Exp Neurol. 2003 Aug;182(2):421-6.
Mancuso M, Filosto M, Bosetti F, Ceravolo R, Rocchi A, Tognoni G, Manca ML, Solaini G, Siciliano G, Murri L.
Department of Neurosciences, Neurological Clinics, University of Pisa, Via Roma 67, 56126, Pisa, Italy. firstname.lastname@example.org
Increasing evidence indicates that mitochondrial dysfunction occurs in the central nervous system as well as in the peripheral tissues from Alzheimer’s disease (AD) patients. We have recently shown that mitochondrial cytochrome c oxidase (COX) activity is significantly reduced in brain and platelets from AD patients compared to controls.
In the present study we investigated whether impaired COX activity could have functional consequences on energy metabolism. Blood lactate concentration was monitored at rest and during incremental exercise in 22 AD patients in whom COX activity in platelets was decreased compared to controls (35.7 +/- 11.4 vs 48.4 +/- 1.4 nmol/min/mg, P < 0.01). In both resting and exercising conditions, blood lactate was significantly higher in AD patients than in controls.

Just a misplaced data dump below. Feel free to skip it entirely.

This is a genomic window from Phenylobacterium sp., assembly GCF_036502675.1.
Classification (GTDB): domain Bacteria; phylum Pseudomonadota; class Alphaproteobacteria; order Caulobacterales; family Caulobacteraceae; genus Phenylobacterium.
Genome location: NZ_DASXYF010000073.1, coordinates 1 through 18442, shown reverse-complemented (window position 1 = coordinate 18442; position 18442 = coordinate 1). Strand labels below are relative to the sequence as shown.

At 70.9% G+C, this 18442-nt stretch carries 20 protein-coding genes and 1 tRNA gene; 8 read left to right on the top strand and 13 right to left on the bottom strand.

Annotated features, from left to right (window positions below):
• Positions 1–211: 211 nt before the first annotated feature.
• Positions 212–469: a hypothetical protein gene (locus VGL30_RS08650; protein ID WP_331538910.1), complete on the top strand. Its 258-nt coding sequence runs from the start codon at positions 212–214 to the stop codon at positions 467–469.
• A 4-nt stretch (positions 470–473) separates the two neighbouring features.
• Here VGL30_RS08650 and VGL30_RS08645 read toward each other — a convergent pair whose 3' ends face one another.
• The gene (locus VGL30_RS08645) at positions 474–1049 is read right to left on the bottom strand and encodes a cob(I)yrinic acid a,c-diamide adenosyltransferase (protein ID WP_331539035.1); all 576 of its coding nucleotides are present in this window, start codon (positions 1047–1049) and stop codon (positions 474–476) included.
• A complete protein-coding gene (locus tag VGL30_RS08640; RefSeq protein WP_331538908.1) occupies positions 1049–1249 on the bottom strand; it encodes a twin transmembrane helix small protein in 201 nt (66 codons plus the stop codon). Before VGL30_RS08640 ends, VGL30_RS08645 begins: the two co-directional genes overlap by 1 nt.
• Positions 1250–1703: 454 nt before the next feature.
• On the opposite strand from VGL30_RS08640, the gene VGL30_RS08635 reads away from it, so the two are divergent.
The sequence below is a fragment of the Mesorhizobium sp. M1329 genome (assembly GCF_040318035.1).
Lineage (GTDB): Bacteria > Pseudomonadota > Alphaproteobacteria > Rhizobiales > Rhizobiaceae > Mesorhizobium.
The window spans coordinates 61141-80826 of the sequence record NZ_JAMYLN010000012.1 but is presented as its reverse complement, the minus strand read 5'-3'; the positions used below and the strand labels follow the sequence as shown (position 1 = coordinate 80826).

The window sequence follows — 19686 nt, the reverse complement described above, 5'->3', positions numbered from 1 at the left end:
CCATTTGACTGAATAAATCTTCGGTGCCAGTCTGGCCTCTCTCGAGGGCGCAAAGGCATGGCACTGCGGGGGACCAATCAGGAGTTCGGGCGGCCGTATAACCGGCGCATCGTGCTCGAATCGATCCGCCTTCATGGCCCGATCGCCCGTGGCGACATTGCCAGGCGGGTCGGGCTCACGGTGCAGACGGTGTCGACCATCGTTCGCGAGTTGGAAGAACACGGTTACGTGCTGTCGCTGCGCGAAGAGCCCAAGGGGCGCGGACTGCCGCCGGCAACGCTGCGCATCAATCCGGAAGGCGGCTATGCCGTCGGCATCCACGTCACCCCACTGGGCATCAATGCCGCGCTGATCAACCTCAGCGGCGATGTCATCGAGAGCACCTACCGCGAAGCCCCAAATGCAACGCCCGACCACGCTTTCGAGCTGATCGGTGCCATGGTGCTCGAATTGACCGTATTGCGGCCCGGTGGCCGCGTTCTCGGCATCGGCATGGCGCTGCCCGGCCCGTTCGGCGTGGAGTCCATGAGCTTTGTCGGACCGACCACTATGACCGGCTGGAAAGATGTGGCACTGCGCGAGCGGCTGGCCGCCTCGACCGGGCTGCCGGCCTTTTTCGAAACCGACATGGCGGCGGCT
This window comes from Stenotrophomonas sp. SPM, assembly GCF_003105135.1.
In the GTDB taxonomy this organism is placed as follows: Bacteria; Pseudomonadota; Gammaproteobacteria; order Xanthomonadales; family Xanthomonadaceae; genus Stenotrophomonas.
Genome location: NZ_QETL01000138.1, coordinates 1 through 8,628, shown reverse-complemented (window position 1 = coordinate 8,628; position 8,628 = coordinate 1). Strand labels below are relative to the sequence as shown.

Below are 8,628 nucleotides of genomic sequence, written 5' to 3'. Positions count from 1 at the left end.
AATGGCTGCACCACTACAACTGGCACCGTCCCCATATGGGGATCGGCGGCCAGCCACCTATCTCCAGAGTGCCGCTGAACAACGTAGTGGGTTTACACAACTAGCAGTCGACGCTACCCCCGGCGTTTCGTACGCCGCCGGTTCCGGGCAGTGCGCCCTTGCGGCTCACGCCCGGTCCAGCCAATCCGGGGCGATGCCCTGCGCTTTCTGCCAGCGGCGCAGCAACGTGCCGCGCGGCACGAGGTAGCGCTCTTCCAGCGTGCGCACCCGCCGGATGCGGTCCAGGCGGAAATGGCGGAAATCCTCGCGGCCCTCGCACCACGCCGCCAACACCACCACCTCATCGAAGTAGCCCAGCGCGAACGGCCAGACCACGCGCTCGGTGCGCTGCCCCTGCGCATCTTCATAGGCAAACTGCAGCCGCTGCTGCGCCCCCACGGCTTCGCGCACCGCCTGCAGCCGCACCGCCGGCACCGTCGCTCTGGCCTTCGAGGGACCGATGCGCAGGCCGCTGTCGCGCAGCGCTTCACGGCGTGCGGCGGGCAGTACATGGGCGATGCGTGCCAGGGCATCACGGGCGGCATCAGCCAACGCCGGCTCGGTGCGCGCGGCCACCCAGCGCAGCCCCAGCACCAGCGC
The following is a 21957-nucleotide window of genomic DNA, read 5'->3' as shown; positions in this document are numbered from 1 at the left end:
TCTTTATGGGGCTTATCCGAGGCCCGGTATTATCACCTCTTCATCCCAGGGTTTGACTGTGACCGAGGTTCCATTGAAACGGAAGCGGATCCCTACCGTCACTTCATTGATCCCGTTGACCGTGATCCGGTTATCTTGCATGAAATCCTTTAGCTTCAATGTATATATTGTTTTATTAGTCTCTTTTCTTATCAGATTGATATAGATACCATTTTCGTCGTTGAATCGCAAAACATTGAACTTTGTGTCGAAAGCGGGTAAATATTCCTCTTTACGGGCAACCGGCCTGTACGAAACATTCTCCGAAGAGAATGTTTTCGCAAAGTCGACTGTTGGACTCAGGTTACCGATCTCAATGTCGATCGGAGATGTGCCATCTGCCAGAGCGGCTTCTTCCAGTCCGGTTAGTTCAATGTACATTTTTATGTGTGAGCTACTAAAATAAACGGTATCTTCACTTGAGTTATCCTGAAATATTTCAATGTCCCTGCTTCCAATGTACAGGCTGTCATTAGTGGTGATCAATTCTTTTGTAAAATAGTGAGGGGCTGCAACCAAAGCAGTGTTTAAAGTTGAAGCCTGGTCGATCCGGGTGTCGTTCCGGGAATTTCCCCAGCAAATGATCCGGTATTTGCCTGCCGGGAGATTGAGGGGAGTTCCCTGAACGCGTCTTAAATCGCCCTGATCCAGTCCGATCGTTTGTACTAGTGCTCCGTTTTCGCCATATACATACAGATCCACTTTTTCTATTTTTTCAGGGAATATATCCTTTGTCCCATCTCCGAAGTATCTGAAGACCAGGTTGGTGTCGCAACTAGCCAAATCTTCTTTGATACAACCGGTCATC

Although the magnitude of exercise-related lactate accumulation was not different between the two groups, an anticipated anaerobic lactate threshold during the incremental forearm exercise was found in AD patients (50% of maximal voluntary contraction MVC compared to 60% in controls). COX activity was inversely related to lactate at a significant level for resting condition (r = -0.65) and borderline for anaerobic threshold exercise level. These results support the hypothesis of a systemic impairment of the mitochondrial function in AD and indicate that decreased COX activity could have functional consequences on metabolism.
Controlled Clinical Trial
PMID: 12895452 [PubMed – indexed for MEDLINE]